Steve Gallo is a fantasy football guru for The Huddle, who came-up with the famous Zero Quarterback Theorem.
The idea is simple: if you remove the QB from successful fantasy football teams, they’ll still win the majority of games.
If only the NFL were like that.
The quarterback is the most important position in all of sports; over the starting pitcher, the closer, the catcher, the pointguard, the power forward, or the goaltender.
The only “so-so” QBs to win titles since the turn of the millennium are Trent Dilfer (who was still a firstround pick), Joe Flacco (another firstrounder), and Brad Johnson, who was no slouch, either.
When heaping praise on coaches and general managers, unless you haven’t paid attention, the quarterback is the reason behind the success.
Occasionally a dominant defense, a ground-game, or a generational wideout can make-up the difference. But behind every great front office and coaching staff is the guy behind the center.
Take out the quarterback and personnel guys and their coaches get exposed. Finding a great passer in the draft because your team imploded the year before doesn’t make you a genius; sometimes it just means you’re lucky.
John Elway was a GM genius until Peyton Manning retired. He did learn from his Super Bowl loss to Seattle that he needed to build a defense. But, if Stephen Gostkowski hits an extra point in the 2015 AFC title game, we’re not talking about Elway, nor Wade Phillips’ famous defense the same way. Why? Elway can’t seem to find a passer, or a coach for that matter.
Maybe he can get some advice by looking around the league. Anyone can bring-in a legendary free agent QB and ink one of football’s best defensive coordinators. But, how about building for years to come?
John Schneider drafted Russell Wilson at a time when the read option was a fad, and was able to spend money normally allotted to a quarterback on defense and skill players. Since, Wilson has developed into to top quarterback, while Schneider continues to replace aging talent, making them a perennial playoff team. Schneider seems to know what he’s doing.
Thanks to GM Kevin Colbert, the Steelers have maintained often without Big Ben because they have enough surrounding talent to stay in contention. Neither Antonio Brown and Le’Veon Bell were first-rounders. QBs Charlie Batch, Bruce Gradkowski, Landry Jones and an aged Michael Vick kept the Steelers alive throughout Roethlisberger suspensions and injuries.
Ozzie Newsome won two Super Bowls in Baltimore without Hall-caliber QBs, and with two different head coaches. The first, Brian Billick, still can’t find a second chance at leading a team.
Bill Belichick’s success is obvious, but let’sexamine what’s happened aside from Tom Brady: The only other Hall-of-Famer to play with Brady? Randy
Moss. They didn’t win a Super Bowl together. Gronk may be headed to Canton, but he was only on the field for one of Brady’s five rings.
Want more? The Belichick coaching and personnel tree doesn’t exactly mirror Bill Walsh’s. Scott Pioli and Romeo Crennel both failed in KC after Crennel flopped in Cleveland. Charlie Weis crashed after one good season at Notre Dame, Josh McDaniels is patiently choosing his second coaching job (perhaps replacing his mentor) and the jury is still out on Bill O’Brien.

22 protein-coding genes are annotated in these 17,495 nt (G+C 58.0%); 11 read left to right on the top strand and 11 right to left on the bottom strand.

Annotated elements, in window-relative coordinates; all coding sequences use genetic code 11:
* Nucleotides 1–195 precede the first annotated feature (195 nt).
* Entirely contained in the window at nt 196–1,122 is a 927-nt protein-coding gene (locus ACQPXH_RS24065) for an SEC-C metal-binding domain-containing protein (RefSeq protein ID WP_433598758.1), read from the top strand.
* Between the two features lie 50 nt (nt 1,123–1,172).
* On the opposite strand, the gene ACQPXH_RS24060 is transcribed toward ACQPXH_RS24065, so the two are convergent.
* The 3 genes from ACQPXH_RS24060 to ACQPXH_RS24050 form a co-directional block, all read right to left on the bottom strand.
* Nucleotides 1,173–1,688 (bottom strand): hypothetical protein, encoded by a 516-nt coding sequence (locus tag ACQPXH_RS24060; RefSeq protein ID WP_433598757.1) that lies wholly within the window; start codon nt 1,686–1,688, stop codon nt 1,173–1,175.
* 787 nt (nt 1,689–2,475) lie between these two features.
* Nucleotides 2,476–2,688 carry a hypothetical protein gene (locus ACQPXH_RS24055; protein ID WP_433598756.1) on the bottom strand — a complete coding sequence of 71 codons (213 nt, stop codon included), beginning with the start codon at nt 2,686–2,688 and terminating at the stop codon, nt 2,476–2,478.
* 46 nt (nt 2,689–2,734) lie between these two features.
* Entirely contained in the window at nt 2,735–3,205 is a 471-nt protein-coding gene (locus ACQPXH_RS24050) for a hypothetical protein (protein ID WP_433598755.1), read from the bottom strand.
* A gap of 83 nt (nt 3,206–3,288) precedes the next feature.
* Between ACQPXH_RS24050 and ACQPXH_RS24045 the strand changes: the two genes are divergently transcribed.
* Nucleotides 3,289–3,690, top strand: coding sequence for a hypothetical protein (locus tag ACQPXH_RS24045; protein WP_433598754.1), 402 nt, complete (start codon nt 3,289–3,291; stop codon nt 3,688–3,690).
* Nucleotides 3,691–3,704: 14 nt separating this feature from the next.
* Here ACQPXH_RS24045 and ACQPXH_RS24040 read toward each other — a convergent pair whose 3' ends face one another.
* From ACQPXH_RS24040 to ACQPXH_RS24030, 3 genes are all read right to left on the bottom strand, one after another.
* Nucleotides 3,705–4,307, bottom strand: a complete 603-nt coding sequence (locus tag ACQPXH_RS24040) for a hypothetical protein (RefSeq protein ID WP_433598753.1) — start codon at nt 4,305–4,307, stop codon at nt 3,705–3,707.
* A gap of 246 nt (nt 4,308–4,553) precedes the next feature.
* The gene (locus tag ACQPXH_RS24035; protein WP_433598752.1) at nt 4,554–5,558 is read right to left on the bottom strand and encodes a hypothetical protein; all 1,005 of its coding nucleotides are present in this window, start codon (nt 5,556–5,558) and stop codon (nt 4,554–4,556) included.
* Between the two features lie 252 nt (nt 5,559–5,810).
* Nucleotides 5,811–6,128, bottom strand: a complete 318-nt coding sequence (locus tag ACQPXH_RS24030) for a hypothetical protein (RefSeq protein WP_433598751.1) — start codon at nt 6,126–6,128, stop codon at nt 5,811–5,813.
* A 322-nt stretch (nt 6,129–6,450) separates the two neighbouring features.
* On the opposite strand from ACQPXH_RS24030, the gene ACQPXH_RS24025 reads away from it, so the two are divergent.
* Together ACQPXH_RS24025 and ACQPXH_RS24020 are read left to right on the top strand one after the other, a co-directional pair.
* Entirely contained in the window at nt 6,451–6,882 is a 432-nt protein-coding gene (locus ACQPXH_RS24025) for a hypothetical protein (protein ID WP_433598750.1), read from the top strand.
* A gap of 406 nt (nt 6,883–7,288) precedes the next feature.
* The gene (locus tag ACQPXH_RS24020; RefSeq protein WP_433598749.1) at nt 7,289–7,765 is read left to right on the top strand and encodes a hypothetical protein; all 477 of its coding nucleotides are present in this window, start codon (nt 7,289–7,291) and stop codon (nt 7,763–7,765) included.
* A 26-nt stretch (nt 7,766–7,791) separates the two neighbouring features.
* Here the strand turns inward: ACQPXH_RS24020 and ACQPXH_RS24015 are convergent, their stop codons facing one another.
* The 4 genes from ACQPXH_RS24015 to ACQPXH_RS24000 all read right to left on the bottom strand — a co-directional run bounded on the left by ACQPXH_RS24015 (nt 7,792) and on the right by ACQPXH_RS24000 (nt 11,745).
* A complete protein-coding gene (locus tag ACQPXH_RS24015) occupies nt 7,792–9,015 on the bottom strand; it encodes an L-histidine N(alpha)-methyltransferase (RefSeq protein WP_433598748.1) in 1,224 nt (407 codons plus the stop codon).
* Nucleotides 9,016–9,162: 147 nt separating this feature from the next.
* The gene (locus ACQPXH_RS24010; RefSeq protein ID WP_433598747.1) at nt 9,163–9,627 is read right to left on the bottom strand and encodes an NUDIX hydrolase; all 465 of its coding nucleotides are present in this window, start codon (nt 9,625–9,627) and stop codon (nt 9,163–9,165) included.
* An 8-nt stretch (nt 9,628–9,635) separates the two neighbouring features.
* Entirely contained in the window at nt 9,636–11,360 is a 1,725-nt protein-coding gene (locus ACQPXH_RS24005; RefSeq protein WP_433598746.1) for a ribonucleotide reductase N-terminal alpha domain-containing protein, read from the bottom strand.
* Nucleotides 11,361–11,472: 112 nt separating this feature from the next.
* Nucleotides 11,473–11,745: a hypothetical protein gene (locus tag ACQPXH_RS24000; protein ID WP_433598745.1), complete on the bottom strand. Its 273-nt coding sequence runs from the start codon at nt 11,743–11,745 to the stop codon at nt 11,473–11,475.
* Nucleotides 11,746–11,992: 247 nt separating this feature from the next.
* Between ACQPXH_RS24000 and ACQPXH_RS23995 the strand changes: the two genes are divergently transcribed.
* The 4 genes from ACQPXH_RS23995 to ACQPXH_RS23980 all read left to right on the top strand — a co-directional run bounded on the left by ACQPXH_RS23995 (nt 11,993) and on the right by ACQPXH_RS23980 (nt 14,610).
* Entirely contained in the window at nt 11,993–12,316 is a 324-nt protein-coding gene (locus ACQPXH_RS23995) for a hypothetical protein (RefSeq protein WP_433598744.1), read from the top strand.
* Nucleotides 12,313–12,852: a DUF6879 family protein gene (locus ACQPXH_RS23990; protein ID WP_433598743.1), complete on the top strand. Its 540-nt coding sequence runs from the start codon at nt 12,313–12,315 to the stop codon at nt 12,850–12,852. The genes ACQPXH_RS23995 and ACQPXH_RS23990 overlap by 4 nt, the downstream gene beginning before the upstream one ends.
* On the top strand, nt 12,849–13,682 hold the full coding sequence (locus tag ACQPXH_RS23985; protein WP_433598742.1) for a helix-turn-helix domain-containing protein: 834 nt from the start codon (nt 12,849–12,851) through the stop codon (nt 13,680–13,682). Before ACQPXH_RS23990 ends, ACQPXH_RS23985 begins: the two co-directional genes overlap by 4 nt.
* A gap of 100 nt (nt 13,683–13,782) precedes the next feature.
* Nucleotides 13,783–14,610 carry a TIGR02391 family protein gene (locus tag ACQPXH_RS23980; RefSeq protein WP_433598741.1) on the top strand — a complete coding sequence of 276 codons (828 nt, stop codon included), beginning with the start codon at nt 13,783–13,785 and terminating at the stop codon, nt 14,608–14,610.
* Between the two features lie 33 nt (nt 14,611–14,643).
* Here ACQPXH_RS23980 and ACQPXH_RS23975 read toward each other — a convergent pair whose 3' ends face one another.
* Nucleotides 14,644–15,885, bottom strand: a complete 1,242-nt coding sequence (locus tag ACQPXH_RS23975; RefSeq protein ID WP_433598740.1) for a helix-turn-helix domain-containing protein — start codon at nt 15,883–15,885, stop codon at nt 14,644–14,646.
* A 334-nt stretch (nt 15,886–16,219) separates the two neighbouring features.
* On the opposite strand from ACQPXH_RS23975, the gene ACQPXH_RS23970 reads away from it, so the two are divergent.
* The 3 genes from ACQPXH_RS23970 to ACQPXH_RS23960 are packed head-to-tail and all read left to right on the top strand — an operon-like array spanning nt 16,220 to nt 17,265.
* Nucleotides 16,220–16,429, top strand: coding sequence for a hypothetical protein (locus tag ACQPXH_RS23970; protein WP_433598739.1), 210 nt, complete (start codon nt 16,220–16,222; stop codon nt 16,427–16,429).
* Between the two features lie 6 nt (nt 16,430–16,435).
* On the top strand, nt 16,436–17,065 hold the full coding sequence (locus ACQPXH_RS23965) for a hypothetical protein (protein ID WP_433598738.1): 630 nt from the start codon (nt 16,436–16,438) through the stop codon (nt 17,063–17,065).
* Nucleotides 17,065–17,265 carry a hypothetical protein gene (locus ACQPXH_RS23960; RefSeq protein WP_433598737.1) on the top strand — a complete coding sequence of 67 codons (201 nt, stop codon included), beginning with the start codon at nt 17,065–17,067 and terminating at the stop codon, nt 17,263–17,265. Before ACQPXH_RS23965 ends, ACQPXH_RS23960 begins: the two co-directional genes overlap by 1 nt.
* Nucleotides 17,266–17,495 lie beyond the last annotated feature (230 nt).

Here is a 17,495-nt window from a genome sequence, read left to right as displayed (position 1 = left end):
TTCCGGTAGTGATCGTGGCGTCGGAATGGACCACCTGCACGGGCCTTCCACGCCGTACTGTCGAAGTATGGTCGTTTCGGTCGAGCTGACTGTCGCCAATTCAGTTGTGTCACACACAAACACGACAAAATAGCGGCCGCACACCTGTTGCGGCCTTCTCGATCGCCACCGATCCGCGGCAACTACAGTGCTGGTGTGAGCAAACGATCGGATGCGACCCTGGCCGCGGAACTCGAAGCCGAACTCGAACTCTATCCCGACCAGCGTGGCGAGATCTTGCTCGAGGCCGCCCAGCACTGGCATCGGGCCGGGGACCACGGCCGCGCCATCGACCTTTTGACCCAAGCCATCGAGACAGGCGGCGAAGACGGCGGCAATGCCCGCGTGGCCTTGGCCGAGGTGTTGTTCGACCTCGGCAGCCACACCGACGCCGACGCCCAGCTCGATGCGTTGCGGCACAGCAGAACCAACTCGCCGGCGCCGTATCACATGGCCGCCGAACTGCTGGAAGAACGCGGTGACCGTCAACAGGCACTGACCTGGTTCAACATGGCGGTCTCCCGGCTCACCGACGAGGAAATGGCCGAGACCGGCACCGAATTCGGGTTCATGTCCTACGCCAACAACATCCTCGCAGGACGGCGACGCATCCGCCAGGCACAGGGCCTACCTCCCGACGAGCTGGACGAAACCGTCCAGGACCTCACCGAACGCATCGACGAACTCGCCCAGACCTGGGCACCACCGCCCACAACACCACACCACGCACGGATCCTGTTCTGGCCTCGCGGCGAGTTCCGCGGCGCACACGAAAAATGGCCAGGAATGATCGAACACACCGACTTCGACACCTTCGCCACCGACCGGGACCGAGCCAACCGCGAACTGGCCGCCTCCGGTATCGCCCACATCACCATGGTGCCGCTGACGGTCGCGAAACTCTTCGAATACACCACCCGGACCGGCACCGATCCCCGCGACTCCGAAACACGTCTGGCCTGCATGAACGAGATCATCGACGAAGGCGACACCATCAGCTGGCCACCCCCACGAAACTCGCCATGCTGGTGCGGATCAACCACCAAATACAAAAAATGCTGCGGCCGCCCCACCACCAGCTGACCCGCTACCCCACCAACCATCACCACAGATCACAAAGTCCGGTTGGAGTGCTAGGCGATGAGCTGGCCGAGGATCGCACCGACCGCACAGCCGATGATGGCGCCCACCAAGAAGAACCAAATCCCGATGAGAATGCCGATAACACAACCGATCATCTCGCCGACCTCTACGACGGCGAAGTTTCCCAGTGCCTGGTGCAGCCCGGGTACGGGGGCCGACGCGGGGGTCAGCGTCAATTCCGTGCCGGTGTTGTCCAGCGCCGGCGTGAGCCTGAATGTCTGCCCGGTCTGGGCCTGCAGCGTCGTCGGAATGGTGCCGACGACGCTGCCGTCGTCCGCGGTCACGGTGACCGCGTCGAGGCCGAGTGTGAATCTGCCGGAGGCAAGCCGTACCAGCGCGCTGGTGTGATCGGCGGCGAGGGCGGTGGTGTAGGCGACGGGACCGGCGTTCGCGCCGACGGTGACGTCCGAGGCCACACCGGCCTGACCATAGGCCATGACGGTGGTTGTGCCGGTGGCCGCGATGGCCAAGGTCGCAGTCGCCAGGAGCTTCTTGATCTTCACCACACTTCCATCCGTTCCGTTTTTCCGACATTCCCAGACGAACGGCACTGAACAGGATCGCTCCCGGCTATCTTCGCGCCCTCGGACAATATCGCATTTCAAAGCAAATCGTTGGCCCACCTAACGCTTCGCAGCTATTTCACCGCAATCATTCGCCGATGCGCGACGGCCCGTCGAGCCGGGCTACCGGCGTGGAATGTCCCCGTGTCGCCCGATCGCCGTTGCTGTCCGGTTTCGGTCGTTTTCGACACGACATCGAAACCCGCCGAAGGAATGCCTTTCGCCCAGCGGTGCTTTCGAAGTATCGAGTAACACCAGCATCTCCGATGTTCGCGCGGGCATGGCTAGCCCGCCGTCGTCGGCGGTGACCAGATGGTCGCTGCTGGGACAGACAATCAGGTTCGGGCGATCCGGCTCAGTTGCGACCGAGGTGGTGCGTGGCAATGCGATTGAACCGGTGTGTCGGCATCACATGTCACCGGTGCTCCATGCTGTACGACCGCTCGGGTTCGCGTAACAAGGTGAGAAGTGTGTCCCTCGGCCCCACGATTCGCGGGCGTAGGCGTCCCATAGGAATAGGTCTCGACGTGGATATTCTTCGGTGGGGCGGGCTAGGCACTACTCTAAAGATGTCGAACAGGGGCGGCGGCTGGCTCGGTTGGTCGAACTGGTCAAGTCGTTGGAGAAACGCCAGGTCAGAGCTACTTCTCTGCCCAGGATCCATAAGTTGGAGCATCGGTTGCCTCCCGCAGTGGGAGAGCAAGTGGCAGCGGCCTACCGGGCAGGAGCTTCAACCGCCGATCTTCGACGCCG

None of these guys hurt Belichick by leaving in the coaching or personnel areas, yet he still continues to win.
Andy Reid built two teams. Donovan McNabb’s career pretty-much ended after the Eagles said goodbye, Michael Vick became the NFL’s Comeback Player of the Year, Jeff Garcia looked like a Pro Bowler when he was considered washed-up, and Alex Smith resurrected his abilities in KC after losing his job in San Francisco.
Then there are teams that aren’t so great in the personnel department, but, get a pass thanks to their passer.
Ted Thompson’s philosophy in Green Bay is simply building through the draft. But they look below- average without Aaron Rodgers. And since Rodgers’ abilities consistently lift them to the playoffs, the Pack are picking later than most teams. Overrated?
The Bills are on their sixth GM since their last playoff appearance. Their best QB? The guy who got benched for a fifth-rounder last month. The jury will be out on Brandon Beane for awhile, considering he hasn’t put together his own draft board, but he’s made moves that show he’s willing to take chances for now and the longhaul.
If there were only a way to figure out the true geniuses in the NFL.
But, there is.
Want to know the truth when throwing around that genius label?
Count the years. Count the playoff appearances. Count the turnarounds. Count the reclamation projects. Count the wins without star quarterbacks. Rings are easy to use when determining the best of the best. But look deeper. Don’t be fooled by the moment. Longevity is key.
New England is obvious. But look at Baltimore. Look at Pittsburgh. Look at Seattle. Look at personnel guys who put the right players in place and hire the right coaches to make the difference.
The Wizard of Oz even got exposed. Quarterbacks provide a nice curtain. But if you want to find the real geniuses, just look at the guys who have been around the longest.
If only Elway could put himself back onto the field.